The greatest female superhero in the world has finally got her own solo movie. And it’s a total triumph. Here’s our spoiler-free review…
With three highly controversial movies under its belt, the still-growing DC Extended Universe really needed a cast-iron hit. A movie that could entertain fans and critics of all kinds with a strong story, fully-developed characters and lots of heart. Well, at last the DCEU has found one in Wonder Woman. It’s exactly the sort of film the franchise needed to move forward.
But enough about how it fits in with the wider picture, the real strength of Wonder Woman is how it cuts out the arguably heavy-handed links to the wider universe featured in Batman v Superman and Suicide Squad and focuses on telling a standalone narrative. Specifically, a good old-fashioned origin story which takes Diana of Themyscira on a fish-out-water trip to the world of man during World War One.
It is the mix of these elements and the confident handling of them that makes the movie work. There is an epic, mythical side to the movie when it deals with the Amazon origins, a charming, funny side with Diana’s efforts to fit in with western civilisation and finally a darkness as she explores the horrors of the war. Director Patty Jenkins has to be commended here for her strong hold on the material. Likewise, Wonder Woman is gorgeous to look at, with a fantastic contrast between Diana’s island paradise home and the bleakness of the western front.
The story would fall apart, though, if it didn’t have two exceptional lead performances. Chris Pine gives one of his best turns as roguish spy Steve Trevor, a very charismatic character who enjoys a surprisingly great chemistry with Gal Gadot’s Diana. Speaking of which, there is only one star of this movie. Full of grit and grace and charm and compassion, Gal Gadot is 100% Wonder Woman and the character she portrays is a perfect translation of the heroine from the past 75 years of comic books.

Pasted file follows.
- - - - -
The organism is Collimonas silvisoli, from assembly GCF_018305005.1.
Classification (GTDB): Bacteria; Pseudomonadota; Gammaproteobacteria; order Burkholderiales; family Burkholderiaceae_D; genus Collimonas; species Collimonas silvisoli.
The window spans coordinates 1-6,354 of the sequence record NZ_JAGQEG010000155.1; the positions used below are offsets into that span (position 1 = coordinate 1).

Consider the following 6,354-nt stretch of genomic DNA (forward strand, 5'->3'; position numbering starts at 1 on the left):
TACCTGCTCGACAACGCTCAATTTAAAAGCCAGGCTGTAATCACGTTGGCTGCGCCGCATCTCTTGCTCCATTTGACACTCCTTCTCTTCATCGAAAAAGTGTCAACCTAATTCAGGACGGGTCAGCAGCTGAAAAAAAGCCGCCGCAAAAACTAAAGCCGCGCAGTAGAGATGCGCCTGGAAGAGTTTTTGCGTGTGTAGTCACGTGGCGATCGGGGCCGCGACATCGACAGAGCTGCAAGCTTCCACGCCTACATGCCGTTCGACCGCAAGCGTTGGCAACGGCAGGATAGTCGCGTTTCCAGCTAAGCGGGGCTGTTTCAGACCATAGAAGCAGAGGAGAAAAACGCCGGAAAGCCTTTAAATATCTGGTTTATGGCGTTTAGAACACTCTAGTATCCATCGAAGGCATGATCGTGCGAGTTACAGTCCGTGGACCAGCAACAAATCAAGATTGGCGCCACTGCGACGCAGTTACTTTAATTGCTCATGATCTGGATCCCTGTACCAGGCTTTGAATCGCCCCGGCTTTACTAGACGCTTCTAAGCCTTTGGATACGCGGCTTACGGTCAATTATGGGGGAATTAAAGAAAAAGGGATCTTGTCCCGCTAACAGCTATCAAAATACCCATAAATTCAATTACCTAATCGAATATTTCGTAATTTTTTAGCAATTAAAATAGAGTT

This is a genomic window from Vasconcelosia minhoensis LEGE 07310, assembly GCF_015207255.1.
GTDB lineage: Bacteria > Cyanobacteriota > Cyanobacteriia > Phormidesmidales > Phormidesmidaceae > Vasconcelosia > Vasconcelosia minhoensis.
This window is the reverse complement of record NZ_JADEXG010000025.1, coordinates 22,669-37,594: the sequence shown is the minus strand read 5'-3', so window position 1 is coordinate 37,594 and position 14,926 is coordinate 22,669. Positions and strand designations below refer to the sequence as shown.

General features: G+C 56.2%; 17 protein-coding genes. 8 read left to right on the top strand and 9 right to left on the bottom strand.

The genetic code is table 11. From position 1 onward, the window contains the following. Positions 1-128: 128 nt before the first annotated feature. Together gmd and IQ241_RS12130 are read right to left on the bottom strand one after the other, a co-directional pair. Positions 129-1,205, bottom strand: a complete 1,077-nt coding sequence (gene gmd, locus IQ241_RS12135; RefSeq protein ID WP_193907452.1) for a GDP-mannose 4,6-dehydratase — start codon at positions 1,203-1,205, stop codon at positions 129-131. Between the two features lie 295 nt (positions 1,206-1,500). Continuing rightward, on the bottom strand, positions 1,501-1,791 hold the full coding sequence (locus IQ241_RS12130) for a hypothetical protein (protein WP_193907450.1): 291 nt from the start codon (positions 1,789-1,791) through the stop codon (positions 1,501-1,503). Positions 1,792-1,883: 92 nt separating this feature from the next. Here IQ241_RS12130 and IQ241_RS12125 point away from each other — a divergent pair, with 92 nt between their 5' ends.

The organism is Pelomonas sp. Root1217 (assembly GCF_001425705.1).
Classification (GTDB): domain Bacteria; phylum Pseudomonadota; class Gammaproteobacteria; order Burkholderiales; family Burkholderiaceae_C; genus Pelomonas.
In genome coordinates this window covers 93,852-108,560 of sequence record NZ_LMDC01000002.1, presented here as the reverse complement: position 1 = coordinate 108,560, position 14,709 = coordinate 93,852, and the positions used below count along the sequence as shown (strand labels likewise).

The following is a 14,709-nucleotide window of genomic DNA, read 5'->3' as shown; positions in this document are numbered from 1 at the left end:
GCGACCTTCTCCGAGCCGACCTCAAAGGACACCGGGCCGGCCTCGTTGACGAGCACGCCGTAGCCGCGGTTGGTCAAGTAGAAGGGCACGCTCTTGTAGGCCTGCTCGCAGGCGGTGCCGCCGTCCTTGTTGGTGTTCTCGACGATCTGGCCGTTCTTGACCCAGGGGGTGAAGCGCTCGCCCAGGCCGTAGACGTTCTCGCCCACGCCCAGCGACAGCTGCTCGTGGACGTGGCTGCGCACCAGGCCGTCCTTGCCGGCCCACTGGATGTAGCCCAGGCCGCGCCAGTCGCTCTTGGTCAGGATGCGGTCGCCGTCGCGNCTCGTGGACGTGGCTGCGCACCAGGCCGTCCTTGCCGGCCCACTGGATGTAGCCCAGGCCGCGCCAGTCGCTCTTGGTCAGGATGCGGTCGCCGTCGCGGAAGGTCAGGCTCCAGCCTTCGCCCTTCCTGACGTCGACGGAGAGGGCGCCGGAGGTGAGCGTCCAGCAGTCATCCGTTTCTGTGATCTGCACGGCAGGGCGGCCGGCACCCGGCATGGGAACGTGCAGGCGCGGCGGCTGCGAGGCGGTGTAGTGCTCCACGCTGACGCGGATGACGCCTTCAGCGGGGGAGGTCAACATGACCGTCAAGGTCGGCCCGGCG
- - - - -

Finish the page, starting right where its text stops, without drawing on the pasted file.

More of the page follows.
There are drawbacks, of course, however. The male and female leads might be fantastic but the movie’s supporting cast is sadly on the weak side. In particular, the film lacks a truly compelling villain. It also falls into the all too common trap of thinking we want a CGI-heavy, punch-happy third act. This is a big shame as the rest of the film is much more intelligent than the average comic book movie. There are some strong, and very timely, themes of the importance of peace in the face of war.
Like a winning blend of Richard Donner’s Superman, Captain America: The First Avenger and one of those modern Disney movies (e.g. Moana), Wonder Woman is a true breath of fresh air. Whatever you think of the previous DCEU movies, it definitely brings a sense of optimism and, well, wonder that had been missing from the franchise. At last, Wonder Woman is rightfully rubbing shoulders with Batman and Superman on the big screen. The world has been waiting for her.
P.S. Along with Logan and Guardians of the Galaxy Vol. 2, this makes three fantastic, and totally distinct, superhero movies to come from 2017 so far. Let’s hope Spider-Man: Homecoming can make it four for four.